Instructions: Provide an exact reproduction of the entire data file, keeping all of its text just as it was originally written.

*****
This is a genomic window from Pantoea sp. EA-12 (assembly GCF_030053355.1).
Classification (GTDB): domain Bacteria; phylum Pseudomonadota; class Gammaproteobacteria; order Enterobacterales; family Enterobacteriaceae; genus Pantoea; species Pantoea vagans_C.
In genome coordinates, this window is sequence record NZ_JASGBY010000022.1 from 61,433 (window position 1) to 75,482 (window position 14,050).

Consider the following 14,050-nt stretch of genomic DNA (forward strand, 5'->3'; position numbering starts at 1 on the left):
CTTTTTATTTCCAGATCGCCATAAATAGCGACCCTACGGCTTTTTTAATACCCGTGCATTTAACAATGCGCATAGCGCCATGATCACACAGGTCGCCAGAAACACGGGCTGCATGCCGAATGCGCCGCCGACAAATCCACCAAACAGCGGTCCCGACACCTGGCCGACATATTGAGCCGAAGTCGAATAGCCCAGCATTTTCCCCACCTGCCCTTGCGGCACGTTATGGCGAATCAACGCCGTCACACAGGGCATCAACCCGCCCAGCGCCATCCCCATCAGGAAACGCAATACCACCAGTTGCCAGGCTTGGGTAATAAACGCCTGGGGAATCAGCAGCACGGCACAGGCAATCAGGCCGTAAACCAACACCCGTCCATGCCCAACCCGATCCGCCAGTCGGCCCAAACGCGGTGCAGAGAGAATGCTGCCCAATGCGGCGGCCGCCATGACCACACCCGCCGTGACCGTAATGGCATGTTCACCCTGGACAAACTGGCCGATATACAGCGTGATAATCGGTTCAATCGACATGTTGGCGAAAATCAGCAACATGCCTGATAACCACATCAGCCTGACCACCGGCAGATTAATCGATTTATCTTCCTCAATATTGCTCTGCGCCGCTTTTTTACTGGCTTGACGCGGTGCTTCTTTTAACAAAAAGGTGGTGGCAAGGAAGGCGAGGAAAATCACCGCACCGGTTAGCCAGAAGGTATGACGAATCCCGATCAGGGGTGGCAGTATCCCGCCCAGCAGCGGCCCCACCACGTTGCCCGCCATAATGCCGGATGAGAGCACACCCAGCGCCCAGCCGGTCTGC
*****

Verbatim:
This is a genomic window from Pantoea sp. EA-12 (assembly GCF_030053355.1).
Classification (GTDB): domain Bacteria; phylum Pseudomonadota; class Gammaproteobacteria; order Enterobacterales; family Enterobacteriaceae; genus Pantoea; species Pantoea vagans_C.
In genome coordinates, this window is sequence record NZ_JASGBY010000022.1 from 61,433 (window position 1) to 75,482 (window position 14,050).

Consider the following 14,050-nt stretch of genomic DNA (forward strand, 5'->3'; position numbering starts at 1 on the left):
CTTTTTATTTCCAGATCGCCATAAATAGCGACCCTACGGCTTTTTTAATACCCGTGCATTTAACAATGCGCATAGCGCCATGATCACACAGGTCGCCAGAAACACGGGCTGCATGCCGAATGCGCCGCCGACAAATCCACCAAACAGCGGTCCCGACACCTGGCCGACATATTGAGCCGAAGTCGAATAGCCCAGCATTTTCCCCACCTGCCCTTGCGGCACGTTATGGCGAATCAACGCCGTCACACAGGGCATCAACCCGCCCAGCGCCATCCCCATCAGGAAACGCAATACCACCAGTTGCCAGGCTTGGGTAATAAACGCCTGGGGAATCAGCAGCACGGCACAGGCAATCAGGCCGTAAACCAACACCCGTCCATGCCCAACCCGATCCGCCAGTCGGCCCAAACGCGGTGCAGAGAGAATGCTGCCCAATGCGGCGGCCGCCATGACCACACCCGCCGTGACCGTAATGGCATGTTCACCCTGGACAAACTGGCCGATATACAGCGTGATAATCGGTTCAATCGACATGTTGGCGAAAATCAGCAACATGCCTGATAACCACATCAGCCTGACCACCGGCAGATTAATCGATTTATCTTCCTCAATATTGCTCTGCGCCGCTTTTTTACTGGCTTGACGCGGTGCTTCTTTTAACAAAAAGGTGGTGGCAAGGAAGGCGAGGAAAATCACCGCACCGGTTAGCCAGAAGGTATGACGAATCCCGATCAGGGGTGGCAGTATCCCGCCCAGCAGCGGCCCCACCACGTTGCCCGCCATAATGCCGGATGAGAGCACACCCAGCGCCCAGCCGGTCTGC